Detoxification happens because your dog’s body is being cleansed from its previous diet. It’s a normal part of switching. How long it lasts can vary depending on how many toxins your dog has in his system. But typically it starts within 1 to 2 days of switching to a raw food diet and lasts a few days. In some dogs, detoxification has been known to last for a few weeks, although I would advise having your dog checked by a vet if vomiting and diarrhea persists for more than a week.
Signs of detoxification include:
- earwax build up
- foul odor
- loose stools
- itchy skin
- increased bowels
- bad breath
Did you know that you can choose to have your dog detoxified even before you start him on a raw dog food diet? Some pet owners do this because of the benefits associated with early detoxification.
One benefit is that your dog’s body is cleansed of toxins beforehand and so his body is ready to absorb the nutrients from the new, healthier diet that you’re going to be introducing to him. Another benefit is that since your dog is going to be hungry once he’s been detoxified, it’ll be easier for him (and you) to get used to the new diet. This is a great bonus, especially for owners with picky eaters.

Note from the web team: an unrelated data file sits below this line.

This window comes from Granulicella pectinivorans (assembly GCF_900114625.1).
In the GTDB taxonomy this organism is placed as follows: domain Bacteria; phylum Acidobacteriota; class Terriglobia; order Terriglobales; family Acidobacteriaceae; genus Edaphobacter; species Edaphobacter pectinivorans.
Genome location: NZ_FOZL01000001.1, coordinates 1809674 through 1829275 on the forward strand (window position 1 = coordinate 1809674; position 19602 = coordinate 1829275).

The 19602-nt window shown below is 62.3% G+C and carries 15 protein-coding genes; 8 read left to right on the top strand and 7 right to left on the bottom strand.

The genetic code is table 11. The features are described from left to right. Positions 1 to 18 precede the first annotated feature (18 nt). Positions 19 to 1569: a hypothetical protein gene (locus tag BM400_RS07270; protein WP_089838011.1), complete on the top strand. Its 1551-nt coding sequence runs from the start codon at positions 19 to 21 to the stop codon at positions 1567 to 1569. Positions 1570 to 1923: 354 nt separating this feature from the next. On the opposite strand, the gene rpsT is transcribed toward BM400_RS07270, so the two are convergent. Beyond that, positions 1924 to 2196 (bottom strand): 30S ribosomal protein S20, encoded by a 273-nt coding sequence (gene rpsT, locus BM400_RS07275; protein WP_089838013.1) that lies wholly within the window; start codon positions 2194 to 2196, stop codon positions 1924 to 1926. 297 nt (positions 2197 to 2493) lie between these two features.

If you plan to detoxify your pet before introducing him to a raw food diet, here’s what you do . . .
Over a period of 2 to 3 days, fast your dog or put him on a liquid diet.
You stop feeding him the old diet. And then, for the next couple of days, you only give him water. You may also give broth if you’re concerned about a lack of energy. This will allow your dog’s body to get rid of the toxins lying in there. After this fast, you are now ready to introduce him to a raw dog food diet that’s healthier and better for his body.
Whether you decide to detoxify your dog before you introduce him to the raw food diet or to let detoxification take place while he is being switched, the important thing is that his body is able to flush out the toxins. This will allow him to get the most of out his new diet, which in turn will help him become healthier in the long run.
If you’re looking to introduce a raw dog food diet to your adult dog or puppy, do your research and make informed decisions to get the most out of a raw food diet for your canine companion.
Find out exactly how you can do this with the help of Dr. Ian Billinghurst, author of one of the first books about feeding dogs a RAW diet called Give Your Dog a Bone (GYAB).
The book is still available in its simple format and while the illustrations and language at times leave a bit to be desired, the basic principles of feeding dogs with readily obtainable human foods as opposed to processed pet foods still makes a lot of sense.